A request to add six more units to a proposed apartment building on Mersey Avenue is raising concerns for neighbours.
On March 11, the Region of Queens sent out notices to people living with 100 ft. of the development property line advising they had 14 days to express any objections with the additional units.
Mayor Darlene Norman says she’s pleased to see plans to create more living space downtown.
“People want services. They want to be close to infrastructure. The land is there. They could be building the same size building with 30 units. They’ve simply asked for six additional units within that size,” said Norman.
Regional council voted in 2017 to amend the land use bylaw in to allow the construction of up to 30 units in a building without going through public consultation.
Norman says public notice was given at the time and people came to council to express their views. Ultimately, the decision was made and the provincial government approved the bylaw change on May 31 of that year.
Region staff can approve a variance to allow an additional 50 per cent more units to be built but must allow time for neighbouring residents to appeal that decision.
Upper Deck Developments owns the waterfront property in question, behind Bristol Hall, formerly known as Dean Manor.
President of Upper Deck Developments Jonathan Lloy says he doesn’t have much detail to offer at the moment as they’re trying to determine the potential of the property.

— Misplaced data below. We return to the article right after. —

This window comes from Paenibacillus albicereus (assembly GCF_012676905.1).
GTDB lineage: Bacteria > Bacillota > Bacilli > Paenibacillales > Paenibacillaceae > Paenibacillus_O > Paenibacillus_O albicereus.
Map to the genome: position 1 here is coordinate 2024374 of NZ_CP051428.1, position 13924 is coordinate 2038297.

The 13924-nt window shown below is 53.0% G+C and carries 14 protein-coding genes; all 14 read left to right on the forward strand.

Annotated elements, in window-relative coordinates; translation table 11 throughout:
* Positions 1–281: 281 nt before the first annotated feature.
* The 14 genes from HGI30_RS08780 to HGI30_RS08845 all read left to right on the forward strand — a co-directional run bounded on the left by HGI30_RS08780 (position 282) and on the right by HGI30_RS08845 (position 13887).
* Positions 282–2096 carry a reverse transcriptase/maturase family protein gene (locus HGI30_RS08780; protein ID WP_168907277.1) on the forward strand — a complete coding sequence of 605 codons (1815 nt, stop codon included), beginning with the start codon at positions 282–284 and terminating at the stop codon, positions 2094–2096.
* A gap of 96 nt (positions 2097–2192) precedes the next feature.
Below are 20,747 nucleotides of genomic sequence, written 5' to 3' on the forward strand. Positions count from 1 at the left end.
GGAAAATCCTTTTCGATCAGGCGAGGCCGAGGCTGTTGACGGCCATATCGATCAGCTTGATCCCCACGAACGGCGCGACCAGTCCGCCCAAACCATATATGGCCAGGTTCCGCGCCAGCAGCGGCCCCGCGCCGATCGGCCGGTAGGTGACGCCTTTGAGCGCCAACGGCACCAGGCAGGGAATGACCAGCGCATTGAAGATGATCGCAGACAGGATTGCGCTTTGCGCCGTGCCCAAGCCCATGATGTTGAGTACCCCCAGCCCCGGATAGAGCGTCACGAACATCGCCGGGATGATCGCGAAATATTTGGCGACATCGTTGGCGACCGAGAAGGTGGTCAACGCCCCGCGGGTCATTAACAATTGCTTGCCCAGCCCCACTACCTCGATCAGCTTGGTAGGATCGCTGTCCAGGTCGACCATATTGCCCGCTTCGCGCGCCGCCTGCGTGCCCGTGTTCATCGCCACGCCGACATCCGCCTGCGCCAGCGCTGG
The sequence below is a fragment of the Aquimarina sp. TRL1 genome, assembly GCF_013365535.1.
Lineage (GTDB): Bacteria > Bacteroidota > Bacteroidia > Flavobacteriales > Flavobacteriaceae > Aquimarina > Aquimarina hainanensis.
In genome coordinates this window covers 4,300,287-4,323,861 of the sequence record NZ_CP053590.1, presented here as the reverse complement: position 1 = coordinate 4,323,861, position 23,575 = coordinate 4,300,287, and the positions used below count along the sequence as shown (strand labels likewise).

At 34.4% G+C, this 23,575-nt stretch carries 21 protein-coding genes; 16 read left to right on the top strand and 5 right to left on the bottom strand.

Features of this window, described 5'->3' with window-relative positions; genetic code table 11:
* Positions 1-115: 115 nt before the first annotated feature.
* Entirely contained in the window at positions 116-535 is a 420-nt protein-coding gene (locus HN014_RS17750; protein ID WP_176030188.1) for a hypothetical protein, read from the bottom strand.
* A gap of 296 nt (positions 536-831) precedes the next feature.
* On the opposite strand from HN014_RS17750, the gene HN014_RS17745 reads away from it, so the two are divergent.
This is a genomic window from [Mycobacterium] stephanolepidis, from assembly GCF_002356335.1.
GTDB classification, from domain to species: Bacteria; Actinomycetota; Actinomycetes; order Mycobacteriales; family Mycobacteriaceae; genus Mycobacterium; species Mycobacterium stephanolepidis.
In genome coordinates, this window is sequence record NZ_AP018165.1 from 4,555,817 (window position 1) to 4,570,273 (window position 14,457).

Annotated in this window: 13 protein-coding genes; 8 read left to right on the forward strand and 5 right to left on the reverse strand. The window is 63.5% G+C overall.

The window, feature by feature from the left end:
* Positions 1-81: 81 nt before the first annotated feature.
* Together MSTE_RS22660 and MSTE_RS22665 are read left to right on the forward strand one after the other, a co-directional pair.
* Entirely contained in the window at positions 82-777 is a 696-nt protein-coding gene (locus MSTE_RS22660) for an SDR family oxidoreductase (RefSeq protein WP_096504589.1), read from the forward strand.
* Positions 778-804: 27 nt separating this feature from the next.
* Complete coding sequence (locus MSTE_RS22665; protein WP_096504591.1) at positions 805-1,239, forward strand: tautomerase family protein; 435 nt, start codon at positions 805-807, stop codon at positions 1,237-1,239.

Lloy says the public and government have a legitimate voice in all of this and once he has more information he will share it with the public.
He says openness is important and there is no invisible guiding hand behind their plans.
“I would certainly encourage people to keep an open mind until they get some of these details and maybe can decide a bit more for themselves how they feel about it,” said Lloy.
There’s been much speculation on social media as to whether the building will be geared towards seniors or low-income housing but the primary concern for many is the congestion adding 36 units would create on an already busy Bristol Avenue.
Lloy couldn’t comment directly on any of those issues and expects to have a better idea of their plans to share in the next couple of weeks.
In the meantime, neighbours have until March 25 to submit their appeal to the municipality.
Council will hear from the appellants in person at the April 13 council meeting and will decide at that time whether permission to build the extra six units will be granted.
Reported by Ed Halverson
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